MONDAY, Nov. 8 (HealthDay News) -- Breast cancer patients who smoke or previously smoked have a higher risk of dying than nonsmokers with breast cancer, new research finds.
"Women who were smokers or had a history of smoking had a 39 percent higher rate of death due to breast cancer," said study author Dr. Dejana Braithwaite, an assistant professor of cancer epidemiology at the Helen Diller Family Comprehensive Cancer Center of the University of California, San Francisco. Their risk of death from other causes was also elevated, she said.
The findings are to be presented at the American Association for Cancer Research's annual meeting on cancer prevention research in Philadelphia, which runs through Wednesday.
Previous studies looking at the relationship between active smoking (as opposed to secondhand smoke) and survival among women with breast cancer have produced mixed findings, she said.
"The strength of our study is, it's a very large study of over 2,000 women diagnosed with breast cancer" at two sites in the United States, she said.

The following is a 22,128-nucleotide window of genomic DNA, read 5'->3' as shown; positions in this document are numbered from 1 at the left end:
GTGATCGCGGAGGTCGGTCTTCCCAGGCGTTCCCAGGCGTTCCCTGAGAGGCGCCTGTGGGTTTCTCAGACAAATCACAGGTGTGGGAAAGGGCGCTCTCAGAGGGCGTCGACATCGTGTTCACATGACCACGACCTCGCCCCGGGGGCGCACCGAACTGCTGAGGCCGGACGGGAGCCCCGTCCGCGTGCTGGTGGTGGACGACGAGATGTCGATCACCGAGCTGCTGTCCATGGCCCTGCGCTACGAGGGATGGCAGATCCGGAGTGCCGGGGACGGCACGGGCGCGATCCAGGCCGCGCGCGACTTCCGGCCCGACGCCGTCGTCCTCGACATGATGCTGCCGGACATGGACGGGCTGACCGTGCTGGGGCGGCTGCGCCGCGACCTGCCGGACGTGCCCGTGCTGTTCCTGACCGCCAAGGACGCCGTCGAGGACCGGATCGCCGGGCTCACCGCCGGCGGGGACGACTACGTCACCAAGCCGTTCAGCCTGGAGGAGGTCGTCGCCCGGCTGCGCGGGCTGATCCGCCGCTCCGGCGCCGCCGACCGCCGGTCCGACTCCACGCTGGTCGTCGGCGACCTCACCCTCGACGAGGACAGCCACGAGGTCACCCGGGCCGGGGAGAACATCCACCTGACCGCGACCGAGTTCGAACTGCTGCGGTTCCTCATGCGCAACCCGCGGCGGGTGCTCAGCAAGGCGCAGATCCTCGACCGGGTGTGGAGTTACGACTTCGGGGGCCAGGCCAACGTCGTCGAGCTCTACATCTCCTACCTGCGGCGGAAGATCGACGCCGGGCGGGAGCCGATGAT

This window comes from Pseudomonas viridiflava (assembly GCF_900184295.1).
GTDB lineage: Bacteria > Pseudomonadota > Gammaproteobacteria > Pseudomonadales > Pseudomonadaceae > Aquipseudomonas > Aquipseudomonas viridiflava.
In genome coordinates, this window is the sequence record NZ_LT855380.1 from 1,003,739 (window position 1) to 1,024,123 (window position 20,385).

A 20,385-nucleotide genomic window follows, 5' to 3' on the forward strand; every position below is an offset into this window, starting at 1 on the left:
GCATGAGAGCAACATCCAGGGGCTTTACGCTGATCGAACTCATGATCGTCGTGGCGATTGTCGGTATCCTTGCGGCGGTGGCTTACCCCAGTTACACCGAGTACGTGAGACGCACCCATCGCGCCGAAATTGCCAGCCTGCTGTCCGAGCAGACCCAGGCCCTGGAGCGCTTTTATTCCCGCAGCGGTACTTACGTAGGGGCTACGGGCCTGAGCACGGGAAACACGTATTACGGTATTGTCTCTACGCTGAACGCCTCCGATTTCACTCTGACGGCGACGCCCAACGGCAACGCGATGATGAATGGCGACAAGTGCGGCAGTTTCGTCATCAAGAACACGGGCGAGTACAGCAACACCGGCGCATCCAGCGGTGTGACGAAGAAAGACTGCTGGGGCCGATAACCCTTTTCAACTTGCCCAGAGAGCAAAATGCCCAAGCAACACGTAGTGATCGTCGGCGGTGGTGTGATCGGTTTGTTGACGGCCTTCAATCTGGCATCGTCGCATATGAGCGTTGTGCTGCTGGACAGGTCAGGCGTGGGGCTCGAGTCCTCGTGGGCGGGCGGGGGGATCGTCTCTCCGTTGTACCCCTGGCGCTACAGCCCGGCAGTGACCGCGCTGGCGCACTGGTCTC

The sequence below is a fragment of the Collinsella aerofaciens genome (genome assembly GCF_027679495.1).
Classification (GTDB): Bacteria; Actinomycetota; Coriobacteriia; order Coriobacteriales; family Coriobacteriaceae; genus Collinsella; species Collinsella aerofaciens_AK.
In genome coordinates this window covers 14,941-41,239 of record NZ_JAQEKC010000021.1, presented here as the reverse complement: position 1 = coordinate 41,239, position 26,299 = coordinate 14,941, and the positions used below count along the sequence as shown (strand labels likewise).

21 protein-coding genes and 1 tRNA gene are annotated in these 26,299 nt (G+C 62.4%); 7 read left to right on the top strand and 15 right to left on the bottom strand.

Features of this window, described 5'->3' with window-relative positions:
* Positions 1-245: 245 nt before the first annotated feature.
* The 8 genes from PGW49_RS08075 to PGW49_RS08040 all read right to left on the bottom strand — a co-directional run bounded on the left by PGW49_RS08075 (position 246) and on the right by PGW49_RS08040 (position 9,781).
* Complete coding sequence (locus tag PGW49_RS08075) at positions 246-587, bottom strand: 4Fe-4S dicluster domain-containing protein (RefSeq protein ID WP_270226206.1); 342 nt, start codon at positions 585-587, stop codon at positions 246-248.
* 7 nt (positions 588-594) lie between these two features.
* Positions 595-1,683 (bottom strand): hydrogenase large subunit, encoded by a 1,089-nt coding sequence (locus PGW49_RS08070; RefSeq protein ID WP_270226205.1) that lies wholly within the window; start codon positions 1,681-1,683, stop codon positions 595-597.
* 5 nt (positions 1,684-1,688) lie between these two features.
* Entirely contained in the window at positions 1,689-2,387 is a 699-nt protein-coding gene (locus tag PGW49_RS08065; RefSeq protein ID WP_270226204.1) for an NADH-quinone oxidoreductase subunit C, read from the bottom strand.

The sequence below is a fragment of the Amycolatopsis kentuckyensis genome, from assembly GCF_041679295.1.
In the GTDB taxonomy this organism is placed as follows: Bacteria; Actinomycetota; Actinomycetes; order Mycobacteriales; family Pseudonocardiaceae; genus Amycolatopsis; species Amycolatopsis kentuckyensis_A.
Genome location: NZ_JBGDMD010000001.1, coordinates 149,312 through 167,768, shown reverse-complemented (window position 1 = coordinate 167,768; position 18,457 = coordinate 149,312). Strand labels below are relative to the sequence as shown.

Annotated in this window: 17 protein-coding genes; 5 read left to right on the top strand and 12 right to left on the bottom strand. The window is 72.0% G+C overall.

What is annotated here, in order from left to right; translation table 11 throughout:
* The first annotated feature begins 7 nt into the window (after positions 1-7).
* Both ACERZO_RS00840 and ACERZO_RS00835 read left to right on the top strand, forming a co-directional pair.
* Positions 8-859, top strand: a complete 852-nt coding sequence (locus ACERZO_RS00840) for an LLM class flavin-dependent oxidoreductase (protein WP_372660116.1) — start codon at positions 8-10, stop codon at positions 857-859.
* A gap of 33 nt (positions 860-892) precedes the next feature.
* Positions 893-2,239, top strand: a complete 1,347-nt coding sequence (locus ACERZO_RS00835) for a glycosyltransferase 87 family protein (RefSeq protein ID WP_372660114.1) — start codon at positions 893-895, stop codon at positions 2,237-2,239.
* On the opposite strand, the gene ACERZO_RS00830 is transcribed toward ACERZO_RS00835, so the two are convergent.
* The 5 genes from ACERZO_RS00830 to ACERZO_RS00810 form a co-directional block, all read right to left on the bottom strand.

For this study, Braithwaite followed 2,265 women of many ethnicities, all diagnosed with breast cancer between 1997 and 2000, for nine years on average. The researchers looked at whether smoking affects breast cancer-related death rates and death rates from other causes.
During the follow-up, 164 women died of breast cancer and another 120 from other causes.
Besides a 39 percent higher rate of dying from breast cancer, the smokers and former smokers had an even higher rate of dying from other causes -- twofold -- compared to never smokers. Past smoking was defined as having smoked 100 or more cigarettes in their lifetime.
Looking at subgroups, Braithwaite found that the women most affected by smoking were those with tumors known as HER2 negative, those of lower body weight, and those past menopause.
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